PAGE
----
T E Bulch was not Charles Le Thiere.
As with Carl Volti, Charles Le Thiere is a composer’s pseudonym, but on this occasion we find it was for a Mr. Thomas Wilby Tomkins. This was initially revealed to me via a Wikipedia entry, but as Wikipedia also claims T. E Bulch to be Charles Le Thiere I thought it wise to dig a little deeper into the story.
Thomas Wilby Tomkins was born in the Islington area of London in late 1859. We don’t have an exact year for his death, but we do know he lived until at least 1935. He would certainly have been a contemporary of Thomas Edward Bulch.
Thomas Wilby Tomkins’s father, also called Thomas, was a goldsmith, resident with his wife Eliza at Denmark Terrace in 1861. Coincidentally, though arguably of little relevance here, Denmark Terrace was also the childhood home of Ray Davies of The Kinks
There are few details of the young life of Thomas, and there is no documented explanation as to why he adopted the pseudonym Charles Le Thiere; though we can perhaps assume that as with those used by Tom Bulch, and Archibald Milligan (Carl Volti) he, as Milligan explained to the press of his day, similarly found that sales of his music improved when using a more exotic name.
On December 22nd 1878 Charles, then also working as a jeweller, married Ada Jackson, the daughter of a Silversmith, at the Holy Trinity church in Islington.
Within 3 years, at the time of the next census, Thomas, his wife Ada and their two daughters Ada and Marie Louise were boarding with an Egerton family at Warden Road, Cheltenham. Thomas is listed as a jeweller/musician. This seems to be the beginning of a transition in the mind of the, then, twenty two year old Thomas as to what he was. After this point records no longer make mention of his being a jeweller.
Where did music enter his life? One clue may come from a newspaper article in The Era in 1895 where we learn a little more about Le Thiere. “VIRTO, the versatile instrumentalist, has lighted on a successful new song, “The King of the Military Band,” which is from the pen of Mr Charles Le Thiere, who was with Virto, at one time, a member of the Grenadier Guards band.” If this is correct, and not a clever marketing message, then Thomas Tomkins was a military bandsman for a time, which certainly would account for how he came to understand band music and the band format. Thomas would have been a bandsman in the Grenadier Guards at some time between 1856 and 1896 while the bandmaster there would have been Dan Godfrey, son of the renowned military bandmaster of the Coldstream Guards, and respected Victorian composer, Charles Godfrey.
Though most of his published compositions were for individual instruments or duets, Tomkins was certainly capable of understanding, and composing, full band arrangements. He appears to have known sufficient to be respected and trusted enough to be considered a band contest adjudicator in his day. According to the Uxbridge and West Drayton Gazette of 5 July 1890 Charles Le Thiere was one of two judges at a Fete, Military Tournament and Band Contest at Uxbridge the previous week.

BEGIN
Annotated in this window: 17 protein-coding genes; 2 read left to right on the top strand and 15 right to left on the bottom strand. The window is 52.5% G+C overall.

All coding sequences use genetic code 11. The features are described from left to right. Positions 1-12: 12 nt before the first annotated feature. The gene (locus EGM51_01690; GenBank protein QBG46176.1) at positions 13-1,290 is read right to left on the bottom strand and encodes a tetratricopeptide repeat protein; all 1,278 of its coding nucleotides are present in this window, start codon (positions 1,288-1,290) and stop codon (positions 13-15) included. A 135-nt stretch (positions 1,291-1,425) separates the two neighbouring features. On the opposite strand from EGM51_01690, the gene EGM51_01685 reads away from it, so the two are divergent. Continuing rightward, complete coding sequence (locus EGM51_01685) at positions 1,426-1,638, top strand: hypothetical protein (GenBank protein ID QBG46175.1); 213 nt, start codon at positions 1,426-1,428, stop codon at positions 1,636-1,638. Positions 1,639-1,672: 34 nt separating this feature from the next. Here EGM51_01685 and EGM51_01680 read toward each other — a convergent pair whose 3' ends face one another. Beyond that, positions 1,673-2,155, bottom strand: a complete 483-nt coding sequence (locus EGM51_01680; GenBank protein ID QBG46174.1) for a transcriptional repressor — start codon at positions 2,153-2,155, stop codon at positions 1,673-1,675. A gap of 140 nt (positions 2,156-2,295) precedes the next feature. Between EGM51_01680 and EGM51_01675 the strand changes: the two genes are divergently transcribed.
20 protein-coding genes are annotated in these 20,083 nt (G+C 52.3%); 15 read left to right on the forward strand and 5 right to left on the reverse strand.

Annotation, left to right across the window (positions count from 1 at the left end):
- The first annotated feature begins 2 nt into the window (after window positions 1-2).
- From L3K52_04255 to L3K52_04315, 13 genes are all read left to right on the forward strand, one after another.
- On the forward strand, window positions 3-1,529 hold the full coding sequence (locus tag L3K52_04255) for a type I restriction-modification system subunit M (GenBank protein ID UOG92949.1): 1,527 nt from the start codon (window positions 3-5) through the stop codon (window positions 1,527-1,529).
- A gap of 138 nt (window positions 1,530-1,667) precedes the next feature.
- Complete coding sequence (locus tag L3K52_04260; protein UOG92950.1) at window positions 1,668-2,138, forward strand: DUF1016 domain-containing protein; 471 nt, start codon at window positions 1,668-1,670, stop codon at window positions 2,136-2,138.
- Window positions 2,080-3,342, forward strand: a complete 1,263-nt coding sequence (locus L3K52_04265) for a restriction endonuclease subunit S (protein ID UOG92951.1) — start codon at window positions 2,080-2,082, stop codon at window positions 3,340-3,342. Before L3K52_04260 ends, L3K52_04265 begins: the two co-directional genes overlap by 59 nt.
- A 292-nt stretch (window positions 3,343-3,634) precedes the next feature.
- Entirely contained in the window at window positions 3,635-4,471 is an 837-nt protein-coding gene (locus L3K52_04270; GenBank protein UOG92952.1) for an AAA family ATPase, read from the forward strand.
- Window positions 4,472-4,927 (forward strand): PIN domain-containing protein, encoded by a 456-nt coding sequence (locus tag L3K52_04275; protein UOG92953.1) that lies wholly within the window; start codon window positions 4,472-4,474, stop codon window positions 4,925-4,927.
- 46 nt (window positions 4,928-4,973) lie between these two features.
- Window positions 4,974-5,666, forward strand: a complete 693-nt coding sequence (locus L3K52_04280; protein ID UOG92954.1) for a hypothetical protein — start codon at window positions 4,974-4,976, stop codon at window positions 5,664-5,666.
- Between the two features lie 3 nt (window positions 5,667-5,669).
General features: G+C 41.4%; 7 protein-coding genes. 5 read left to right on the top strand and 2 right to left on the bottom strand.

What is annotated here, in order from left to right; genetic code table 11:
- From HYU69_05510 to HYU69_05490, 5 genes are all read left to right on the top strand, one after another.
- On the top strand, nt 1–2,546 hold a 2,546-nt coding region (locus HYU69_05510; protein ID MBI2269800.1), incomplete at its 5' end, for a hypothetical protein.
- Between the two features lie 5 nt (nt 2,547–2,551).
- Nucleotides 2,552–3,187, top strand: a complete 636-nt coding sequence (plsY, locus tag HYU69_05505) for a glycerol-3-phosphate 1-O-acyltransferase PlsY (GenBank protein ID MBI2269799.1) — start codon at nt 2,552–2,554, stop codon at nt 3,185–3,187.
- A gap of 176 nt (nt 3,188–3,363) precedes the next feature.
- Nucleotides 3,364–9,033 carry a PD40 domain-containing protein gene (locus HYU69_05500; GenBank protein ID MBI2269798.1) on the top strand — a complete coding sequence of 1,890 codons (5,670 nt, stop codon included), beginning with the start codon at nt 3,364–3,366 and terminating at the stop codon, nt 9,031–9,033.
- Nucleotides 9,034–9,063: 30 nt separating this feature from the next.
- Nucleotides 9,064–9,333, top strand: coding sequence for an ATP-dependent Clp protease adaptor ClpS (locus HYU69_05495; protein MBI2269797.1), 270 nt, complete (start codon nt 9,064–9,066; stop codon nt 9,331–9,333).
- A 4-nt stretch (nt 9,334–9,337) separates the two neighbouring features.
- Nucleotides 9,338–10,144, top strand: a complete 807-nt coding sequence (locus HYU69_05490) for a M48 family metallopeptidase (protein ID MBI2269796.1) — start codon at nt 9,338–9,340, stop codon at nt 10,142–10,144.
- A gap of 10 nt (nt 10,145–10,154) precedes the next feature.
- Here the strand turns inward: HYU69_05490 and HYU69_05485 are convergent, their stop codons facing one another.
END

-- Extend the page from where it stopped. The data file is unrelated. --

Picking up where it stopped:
There are examples published also of instances where he acted as a conductor. The Era, of 7 December 1889, names Charles Le Thiere as the conductor of the orchestra at a play at The Novelty Theatre entitled “The Spy: A story of the American Rebellion”. The critic does not appreciate the play but refers to the orchestra as “a capital little orchestra.”
At the time of the 1901 census, a curious anomaly occurs. Thomas Tomkins’s wife Ada is shown as living at De Beauvoir Road in Hackney; but has changed her name to Ada Le There and is living with daughters Christine, Louisa and Enid aged 16, 14 and 12. She is working as a dressmaker based at home. What’s odd is that she has adopted the surname of Thomas Tomkins’s pseudonym. There is no sign of Thomas himself being resident at this address. This continues to the 1911 census wherein she is shown as living with Christine, still, at 8 Tassell Road, Dalston working as a sewing machinist. This time the census claims she is a widow, yet we know that Thomas Wilby Tomkins is still alive.
Clues as to why may be found in biographical material available. Le Thière is described by Henry Macaulay-Fitzgibbon (1855-1942) in his book “The Story of the Flute” (1913) as an extraordinary piccolo player, who also played the flute with lesser success. In another book “First Flute” (1968) by Gerald Jackson a different portrait is revealed; one of a musician without a permanent position who composed or arranged to feed his drinking habits.
He seems to have had genuine ability musically and as a composer, however, creating pieces like “L’oiseau du Bois” and “Danse des Satyrs” for piccolo. He also created “The Royal Tour”, “Sunrise on the Mountains” and “Village Life in the Olden Times” as well as many others as seen here on Wikipedia. In his time his work was published by John Alvey Turney (London), Francis & Day (London), James S Kerr (Glasgow), W Paxton (London) and E W Cole (Melbourne), John E Dallas (London), Lafleur & Son (London), Boosey & Co. (London), Riviere & Hawkes (London), among others. We also see in 1920 that “Dreams of the past” by Charles Le Thiere was arranged by Carl Volti for a book published by J S Kerr of Glasgow. (see the article on Carl Volti – another mistaken pseudonym of Thomas Bulch). This suggests significant appetite for his musical compositions.
Nonetheless the sad depiction of Thomas Tomkins as something of a gifted waster, perpetually flirting with destitution seems to be borne out by the documented evidence I have found.
The Islington Gazette of 2 Sept 1907 tells a sorry tale “BORROWED THE CORNET. Thomas Wilby Tomkins, 48, musician, giving an address at common lodging-house Westminster, was charged with stealing a cornet, worth £4, belonging to Mr. Samuel Prior, The prosecutor said had known the prisoner (or the past 25 years. He had been a musician of note, known under a nom de plums all over the world. But he had got into poor circumstances, and he (prosecutor) had given him room in his boots to sleep in. On the 24th ult. the prisoner disappeared and so did the comet, and the latter was subsequently found pawned. The prisoner admitted taking the cornet to meet temporary necessities; and thought be would have been able replace it In its case without its absence being detected. He pleaded guilty, and was sent gaol for seven days.”